Iran’s ex-president calls for talks with U.S. (WASHINGTON TIMES) By Abraham Rabinovich JERUSALEM, ISRAEL 04/06/12)
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JERUSALEM — A former president of Iran is calling on the Islamic
republic to negotiate with the United States to avoid “an adventurous
policy” involving Iranian-backed anti-Israel proxies in Lebanon and
the Gaza Strip.
Ali Akbar Hashemi Rafsanjani also says Iran has no intention to
produce an atomic bomb. “We sincerely believe that there is no need
for nuclear weapons in the region,” he said in an interview published
in the Iranian International Studies Journal.
Widely regarded as a moderate in Iranian politics, Mr. Rafsanjani was
president from 1989 to 1997. He resigned last year from the Council
of Experts that advises the supreme leader amid disagreements with
the hard-line government of President Mahmoud Ahmadinejad.
In his interview, which was translated by the Middle East Media
Research Institute, Mr. Rafsanjani said he tried in vain to persuade
Ayatollah Ruhollah Khomeini, who founded Iran’s theocratic regime in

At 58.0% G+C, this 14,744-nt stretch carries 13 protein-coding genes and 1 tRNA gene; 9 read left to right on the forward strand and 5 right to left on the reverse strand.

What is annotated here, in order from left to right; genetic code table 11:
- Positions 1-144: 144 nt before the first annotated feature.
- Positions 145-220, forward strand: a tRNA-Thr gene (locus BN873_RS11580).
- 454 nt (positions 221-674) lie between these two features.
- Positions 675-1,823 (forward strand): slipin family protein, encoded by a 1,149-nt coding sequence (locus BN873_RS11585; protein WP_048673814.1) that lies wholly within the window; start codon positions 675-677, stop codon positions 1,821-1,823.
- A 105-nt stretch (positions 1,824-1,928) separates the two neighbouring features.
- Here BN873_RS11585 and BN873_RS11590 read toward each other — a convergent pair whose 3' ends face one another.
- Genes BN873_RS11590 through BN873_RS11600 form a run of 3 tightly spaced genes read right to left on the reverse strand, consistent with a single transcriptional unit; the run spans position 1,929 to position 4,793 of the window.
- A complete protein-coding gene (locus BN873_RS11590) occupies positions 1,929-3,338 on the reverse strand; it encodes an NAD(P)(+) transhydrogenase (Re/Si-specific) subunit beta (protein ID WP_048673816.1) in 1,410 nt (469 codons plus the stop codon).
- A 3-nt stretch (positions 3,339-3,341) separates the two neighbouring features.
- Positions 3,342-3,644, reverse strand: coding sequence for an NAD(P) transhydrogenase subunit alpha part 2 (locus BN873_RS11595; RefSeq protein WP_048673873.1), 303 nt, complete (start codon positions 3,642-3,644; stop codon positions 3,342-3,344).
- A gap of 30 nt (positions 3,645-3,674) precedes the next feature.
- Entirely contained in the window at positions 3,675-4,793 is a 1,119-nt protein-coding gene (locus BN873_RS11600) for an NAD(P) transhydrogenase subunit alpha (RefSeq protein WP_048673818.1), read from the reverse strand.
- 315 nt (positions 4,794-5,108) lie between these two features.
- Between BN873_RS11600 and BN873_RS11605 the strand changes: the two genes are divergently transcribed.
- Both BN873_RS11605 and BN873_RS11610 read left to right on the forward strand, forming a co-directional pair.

1979, to negotiate with Washington.
“I wrote him a letter by hand and gave it to him myself because I
didn’t want anyone else to read it. I wrote that refraining from
talks or ties with America could not go on forever. America is one of
the stronger powers in the world,” he said.
Mr. Rafsanjani said he noted in his letter that Tehran was talking
with other countries such as China and the Soviet Union. “Negotiating
doesn’t mean that we are capitulating to them,” he said.
In a response to the interview, Hossein Shariatmadari, editor of the
pro-government newspaper Kayhan, said Khomeini opposed dialogue with
the U.S. “because Iran’s primary conflict has been and remains with
Iran’s semi-official Fars News Agency, which is close to the elite
Islamic Revolutionary Guard Corps, said that Mr. Rafsanjani’s call
for a dialogue with Washington contradicts senior officials who have
said that talks with the U.S. would produce no results.
The Iranian militia also noted that his call comes amid U.S. and
Western sanctions against the regime’s nuclear program and heightened
anti-American sentiments in the Middle East.
Mr. Rafsanjani said Iran’s national interests demand good relations
with the U.S., which would help prevent “an adventurous policy”
involving the Iranian-backed militant groups Hamas in Gaza and
Hezbollah in Lebanon.
Mr. Rafsanjani had been considered Khomeini’s principal aide and held
a series of top posts over the years.
However, his public criticism of current Supreme Leader Ayatollah Ali
Khameni and his support of the opposition during the last
presidential election have put him at odds with the regime.
Pro-government newspapers expressed doubt that his remarks will
influence the regime regarding upcoming negotiations with the West.
(© 2012 The Washington Times, LLC. 04/06/12)
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